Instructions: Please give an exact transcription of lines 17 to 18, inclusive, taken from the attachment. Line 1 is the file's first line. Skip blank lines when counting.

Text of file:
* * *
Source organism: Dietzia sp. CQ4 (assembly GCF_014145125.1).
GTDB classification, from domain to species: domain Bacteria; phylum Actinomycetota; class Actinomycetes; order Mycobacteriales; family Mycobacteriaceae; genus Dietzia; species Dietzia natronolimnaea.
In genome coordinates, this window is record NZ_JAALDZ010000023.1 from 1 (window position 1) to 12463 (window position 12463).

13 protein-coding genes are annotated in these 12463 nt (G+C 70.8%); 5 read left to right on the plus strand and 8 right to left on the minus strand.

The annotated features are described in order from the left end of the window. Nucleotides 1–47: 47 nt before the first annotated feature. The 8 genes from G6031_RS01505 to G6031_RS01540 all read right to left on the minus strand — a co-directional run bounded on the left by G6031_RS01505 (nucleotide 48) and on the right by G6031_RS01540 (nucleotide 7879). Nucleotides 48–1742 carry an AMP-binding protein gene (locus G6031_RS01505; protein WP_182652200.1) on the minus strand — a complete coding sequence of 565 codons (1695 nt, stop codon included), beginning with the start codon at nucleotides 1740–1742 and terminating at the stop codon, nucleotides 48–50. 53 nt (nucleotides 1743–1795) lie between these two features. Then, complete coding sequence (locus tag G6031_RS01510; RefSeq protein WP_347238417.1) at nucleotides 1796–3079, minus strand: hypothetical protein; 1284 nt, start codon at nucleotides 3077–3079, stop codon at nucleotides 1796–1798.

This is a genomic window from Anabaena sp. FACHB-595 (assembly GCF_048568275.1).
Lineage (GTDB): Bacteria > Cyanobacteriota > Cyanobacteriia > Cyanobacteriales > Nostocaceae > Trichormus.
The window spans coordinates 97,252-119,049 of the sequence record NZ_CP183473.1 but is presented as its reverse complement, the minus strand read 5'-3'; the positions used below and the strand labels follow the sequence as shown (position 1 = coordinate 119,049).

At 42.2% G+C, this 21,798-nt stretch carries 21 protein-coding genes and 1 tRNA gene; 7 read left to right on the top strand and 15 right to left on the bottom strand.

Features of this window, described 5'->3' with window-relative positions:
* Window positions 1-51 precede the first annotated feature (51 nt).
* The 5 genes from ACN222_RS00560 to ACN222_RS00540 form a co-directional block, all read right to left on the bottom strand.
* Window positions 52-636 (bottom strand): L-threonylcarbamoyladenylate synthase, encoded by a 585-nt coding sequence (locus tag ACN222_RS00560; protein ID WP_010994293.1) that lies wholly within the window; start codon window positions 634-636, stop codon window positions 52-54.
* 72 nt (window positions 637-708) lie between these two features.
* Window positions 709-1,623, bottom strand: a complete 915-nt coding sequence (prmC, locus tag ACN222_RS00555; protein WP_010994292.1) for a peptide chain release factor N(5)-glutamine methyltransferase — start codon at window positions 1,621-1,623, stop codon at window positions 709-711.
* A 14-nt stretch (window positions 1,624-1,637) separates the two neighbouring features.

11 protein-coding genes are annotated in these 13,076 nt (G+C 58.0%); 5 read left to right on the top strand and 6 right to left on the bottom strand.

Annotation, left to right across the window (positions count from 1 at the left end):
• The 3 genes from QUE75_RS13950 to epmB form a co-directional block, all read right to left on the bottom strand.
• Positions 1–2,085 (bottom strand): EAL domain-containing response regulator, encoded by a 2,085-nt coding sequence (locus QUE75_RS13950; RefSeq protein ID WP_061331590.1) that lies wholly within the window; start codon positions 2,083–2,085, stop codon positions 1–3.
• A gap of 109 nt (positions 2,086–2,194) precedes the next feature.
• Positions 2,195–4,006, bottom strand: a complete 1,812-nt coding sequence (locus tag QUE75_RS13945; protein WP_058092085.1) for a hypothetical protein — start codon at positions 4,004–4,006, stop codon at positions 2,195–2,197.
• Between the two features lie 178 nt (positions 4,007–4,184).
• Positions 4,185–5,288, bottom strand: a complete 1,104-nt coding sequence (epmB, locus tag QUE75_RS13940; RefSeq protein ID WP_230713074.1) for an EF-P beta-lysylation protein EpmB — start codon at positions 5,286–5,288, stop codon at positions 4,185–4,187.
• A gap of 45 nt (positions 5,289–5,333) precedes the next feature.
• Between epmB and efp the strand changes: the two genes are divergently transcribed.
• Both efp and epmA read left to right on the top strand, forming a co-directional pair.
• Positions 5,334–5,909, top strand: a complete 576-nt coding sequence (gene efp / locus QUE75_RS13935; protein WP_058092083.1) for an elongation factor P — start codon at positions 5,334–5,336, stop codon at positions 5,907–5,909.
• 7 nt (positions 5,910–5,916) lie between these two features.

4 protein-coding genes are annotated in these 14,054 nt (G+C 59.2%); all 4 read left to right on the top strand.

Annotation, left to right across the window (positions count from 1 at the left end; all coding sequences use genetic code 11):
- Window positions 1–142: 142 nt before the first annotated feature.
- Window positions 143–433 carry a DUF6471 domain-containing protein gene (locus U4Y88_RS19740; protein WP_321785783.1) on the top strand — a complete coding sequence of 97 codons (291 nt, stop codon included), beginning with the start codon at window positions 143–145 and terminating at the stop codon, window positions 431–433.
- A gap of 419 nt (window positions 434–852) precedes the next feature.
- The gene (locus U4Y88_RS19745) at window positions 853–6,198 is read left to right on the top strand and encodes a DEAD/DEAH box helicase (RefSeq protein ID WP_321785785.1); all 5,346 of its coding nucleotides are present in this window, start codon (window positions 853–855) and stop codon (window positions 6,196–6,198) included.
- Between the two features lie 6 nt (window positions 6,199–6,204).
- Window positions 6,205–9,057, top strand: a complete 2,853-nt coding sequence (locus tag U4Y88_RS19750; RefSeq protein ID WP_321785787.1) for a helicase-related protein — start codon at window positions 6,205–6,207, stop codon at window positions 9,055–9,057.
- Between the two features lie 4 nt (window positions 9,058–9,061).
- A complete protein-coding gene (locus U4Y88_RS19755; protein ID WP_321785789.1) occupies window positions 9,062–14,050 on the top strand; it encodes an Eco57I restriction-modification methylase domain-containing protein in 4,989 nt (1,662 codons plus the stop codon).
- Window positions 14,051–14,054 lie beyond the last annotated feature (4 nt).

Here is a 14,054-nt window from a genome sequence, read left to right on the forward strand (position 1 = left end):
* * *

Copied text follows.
11 protein-coding genes are annotated in these 13,076 nt (G+C 58.0%); 5 read left to right on the top strand and 6 right to left on the bottom strand.

Annotation, left to right across the window (positions count from 1 at the left end):